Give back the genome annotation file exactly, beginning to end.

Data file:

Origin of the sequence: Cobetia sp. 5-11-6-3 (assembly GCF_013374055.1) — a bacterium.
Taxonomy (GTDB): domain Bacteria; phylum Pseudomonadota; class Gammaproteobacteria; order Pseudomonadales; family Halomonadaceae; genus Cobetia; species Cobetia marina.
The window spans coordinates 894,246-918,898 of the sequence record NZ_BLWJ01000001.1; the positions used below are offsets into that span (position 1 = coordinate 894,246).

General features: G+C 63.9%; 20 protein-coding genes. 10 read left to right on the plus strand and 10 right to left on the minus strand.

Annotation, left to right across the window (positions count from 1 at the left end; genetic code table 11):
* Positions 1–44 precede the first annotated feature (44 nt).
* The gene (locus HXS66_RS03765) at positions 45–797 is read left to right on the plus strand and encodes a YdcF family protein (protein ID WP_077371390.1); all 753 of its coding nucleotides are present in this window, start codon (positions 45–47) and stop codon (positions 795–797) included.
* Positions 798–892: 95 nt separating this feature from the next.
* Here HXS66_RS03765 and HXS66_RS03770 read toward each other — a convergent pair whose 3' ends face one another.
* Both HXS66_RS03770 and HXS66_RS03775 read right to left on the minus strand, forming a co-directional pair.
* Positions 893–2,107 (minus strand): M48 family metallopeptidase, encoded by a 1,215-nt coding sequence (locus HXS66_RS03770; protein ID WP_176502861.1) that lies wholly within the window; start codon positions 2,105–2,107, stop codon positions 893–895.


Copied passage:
Origin of the sequence: Cobetia sp. 5-11-6-3 (assembly GCF_013374055.1) — a bacterium.
Taxonomy (GTDB): domain Bacteria; phylum Pseudomonadota; class Gammaproteobacteria; order Pseudomonadales; family Halomonadaceae; genus Cobetia; species Cobetia marina.
The window spans coordinates 894,246-918,898 of the sequence record NZ_BLWJ01000001.1; the positions used below are offsets into that span (position 1 = coordinate 894,246).

General features: G+C 63.9%; 20 protein-coding genes. 10 read left to right on the plus strand and 10 right to left on the minus strand.

Annotation, left to right across the window (positions count from 1 at the left end; genetic code table 11):
* Positions 1–44 precede the first annotated feature (44 nt).
* The gene (locus HXS66_RS03765) at positions 45–797 is read left to right on the plus strand and encodes a YdcF family protein (protein ID WP_077371390.1); all 753 of its coding nucleotides are present in this window, start codon (positions 45–47) and stop codon (positions 795–797) included.
* Positions 798–892: 95 nt separating this feature from the next.
* Here HXS66_RS03765 and HXS66_RS03770 read toward each other — a convergent pair whose 3' ends face one another.
* Both HXS66_RS03770 and HXS66_RS03775 read right to left on the minus strand, forming a co-directional pair.
* Positions 893–2,107 (minus strand): M48 family metallopeptidase, encoded by a 1,215-nt coding sequence (locus HXS66_RS03770; protein ID WP_176502861.1) that lies wholly within the window; start codon positions 2,105–2,107, stop codon positions 893–895.